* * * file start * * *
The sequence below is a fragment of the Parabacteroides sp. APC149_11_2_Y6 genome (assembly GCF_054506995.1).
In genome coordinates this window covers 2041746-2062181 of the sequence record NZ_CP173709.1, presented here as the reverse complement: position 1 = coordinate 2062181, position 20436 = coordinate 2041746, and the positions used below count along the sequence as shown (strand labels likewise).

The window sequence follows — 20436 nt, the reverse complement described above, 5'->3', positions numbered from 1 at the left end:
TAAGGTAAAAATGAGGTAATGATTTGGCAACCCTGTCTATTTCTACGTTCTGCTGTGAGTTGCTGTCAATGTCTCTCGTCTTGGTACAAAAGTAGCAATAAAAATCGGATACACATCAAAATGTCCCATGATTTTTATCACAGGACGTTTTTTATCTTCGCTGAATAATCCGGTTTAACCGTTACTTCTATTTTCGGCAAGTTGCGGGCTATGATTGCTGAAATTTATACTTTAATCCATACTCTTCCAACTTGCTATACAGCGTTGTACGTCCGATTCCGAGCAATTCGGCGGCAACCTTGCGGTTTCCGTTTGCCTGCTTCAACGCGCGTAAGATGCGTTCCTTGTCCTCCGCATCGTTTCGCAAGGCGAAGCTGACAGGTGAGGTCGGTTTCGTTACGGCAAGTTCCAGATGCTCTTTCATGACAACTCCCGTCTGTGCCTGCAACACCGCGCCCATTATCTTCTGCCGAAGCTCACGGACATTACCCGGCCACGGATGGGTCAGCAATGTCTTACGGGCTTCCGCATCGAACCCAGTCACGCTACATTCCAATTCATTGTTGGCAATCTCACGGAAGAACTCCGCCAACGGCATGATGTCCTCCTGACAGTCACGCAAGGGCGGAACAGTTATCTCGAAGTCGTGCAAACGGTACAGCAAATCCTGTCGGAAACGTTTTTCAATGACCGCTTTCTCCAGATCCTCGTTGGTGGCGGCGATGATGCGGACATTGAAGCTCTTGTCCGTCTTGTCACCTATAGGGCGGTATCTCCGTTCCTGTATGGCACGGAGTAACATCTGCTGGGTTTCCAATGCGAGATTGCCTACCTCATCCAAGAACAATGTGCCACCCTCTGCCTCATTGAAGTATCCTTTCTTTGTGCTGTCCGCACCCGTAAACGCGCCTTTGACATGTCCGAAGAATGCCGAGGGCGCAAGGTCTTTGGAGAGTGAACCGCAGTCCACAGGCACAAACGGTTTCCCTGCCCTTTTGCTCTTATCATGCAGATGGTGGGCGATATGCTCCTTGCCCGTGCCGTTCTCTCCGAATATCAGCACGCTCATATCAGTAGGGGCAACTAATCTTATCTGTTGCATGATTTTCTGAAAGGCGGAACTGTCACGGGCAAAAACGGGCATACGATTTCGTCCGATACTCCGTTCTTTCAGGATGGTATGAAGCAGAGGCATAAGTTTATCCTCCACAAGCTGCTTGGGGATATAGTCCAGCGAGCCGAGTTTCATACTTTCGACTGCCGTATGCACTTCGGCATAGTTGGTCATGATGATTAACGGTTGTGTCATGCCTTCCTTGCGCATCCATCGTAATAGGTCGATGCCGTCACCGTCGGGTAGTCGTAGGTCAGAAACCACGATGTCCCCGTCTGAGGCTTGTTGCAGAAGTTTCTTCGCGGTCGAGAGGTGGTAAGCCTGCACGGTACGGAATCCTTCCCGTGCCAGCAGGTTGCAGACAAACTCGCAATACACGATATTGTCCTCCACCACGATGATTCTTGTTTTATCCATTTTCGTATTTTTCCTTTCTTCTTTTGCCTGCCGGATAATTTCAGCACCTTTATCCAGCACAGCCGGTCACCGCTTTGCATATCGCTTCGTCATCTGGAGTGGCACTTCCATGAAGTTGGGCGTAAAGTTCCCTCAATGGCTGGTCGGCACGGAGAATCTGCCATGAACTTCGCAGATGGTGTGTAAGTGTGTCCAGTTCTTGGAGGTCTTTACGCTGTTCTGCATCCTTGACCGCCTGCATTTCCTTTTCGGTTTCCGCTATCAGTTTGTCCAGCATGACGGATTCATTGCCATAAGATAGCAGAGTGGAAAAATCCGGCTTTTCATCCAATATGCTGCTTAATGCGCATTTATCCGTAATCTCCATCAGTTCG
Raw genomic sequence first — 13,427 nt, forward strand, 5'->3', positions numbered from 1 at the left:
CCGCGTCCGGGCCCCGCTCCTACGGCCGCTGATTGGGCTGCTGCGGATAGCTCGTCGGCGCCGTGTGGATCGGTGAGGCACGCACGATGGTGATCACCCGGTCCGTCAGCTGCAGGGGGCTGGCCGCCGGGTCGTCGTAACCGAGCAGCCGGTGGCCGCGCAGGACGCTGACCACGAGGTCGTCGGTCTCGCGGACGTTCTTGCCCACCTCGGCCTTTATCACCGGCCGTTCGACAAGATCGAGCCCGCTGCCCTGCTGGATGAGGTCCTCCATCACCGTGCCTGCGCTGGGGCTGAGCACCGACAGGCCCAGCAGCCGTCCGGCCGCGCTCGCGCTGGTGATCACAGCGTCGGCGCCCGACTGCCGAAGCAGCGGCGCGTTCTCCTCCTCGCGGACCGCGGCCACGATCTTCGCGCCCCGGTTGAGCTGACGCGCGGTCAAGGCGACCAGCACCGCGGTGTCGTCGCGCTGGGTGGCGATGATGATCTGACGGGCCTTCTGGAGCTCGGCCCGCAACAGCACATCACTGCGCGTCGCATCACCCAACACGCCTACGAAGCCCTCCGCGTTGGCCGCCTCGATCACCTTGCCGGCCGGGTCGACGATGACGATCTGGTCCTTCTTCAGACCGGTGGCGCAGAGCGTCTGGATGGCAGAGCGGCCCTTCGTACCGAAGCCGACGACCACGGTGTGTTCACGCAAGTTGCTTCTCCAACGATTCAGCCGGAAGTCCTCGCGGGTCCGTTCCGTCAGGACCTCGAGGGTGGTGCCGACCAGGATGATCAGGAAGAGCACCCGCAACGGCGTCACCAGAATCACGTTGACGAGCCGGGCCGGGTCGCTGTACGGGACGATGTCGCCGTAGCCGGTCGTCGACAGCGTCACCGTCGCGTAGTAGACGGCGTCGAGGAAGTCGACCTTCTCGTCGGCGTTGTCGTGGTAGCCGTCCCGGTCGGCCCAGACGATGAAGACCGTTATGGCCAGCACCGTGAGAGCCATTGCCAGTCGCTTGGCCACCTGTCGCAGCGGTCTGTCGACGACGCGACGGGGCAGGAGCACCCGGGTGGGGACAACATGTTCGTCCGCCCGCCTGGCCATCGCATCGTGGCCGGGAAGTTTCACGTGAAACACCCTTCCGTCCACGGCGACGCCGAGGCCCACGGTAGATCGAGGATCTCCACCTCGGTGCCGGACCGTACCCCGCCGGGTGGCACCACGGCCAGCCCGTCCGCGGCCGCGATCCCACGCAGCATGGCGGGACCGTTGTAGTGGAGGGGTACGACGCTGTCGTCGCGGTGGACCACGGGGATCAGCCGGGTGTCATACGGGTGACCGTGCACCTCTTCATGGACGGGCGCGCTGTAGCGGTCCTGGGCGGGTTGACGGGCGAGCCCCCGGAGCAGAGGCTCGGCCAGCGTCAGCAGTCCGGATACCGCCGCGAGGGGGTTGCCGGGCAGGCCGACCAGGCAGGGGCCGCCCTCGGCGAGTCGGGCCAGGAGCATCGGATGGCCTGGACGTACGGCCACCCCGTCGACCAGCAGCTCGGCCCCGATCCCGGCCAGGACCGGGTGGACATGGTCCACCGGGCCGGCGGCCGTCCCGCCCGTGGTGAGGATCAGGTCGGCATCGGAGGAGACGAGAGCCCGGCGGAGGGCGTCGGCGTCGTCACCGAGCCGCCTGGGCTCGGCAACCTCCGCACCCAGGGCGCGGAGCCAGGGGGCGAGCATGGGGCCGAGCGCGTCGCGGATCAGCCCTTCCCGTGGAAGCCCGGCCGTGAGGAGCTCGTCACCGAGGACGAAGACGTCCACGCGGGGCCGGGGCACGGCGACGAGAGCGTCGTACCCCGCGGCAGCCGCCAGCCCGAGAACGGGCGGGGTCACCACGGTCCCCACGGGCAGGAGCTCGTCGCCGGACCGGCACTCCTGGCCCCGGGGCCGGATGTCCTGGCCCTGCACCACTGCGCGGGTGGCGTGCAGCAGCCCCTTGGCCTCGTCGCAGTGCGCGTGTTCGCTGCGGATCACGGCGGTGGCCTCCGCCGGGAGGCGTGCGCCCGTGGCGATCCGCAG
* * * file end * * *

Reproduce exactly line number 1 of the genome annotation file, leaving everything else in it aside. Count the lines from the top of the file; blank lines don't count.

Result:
The sequence below is a fragment of the Parabacteroides sp. APC149_11_2_Y6 genome (assembly GCF_054506995.1).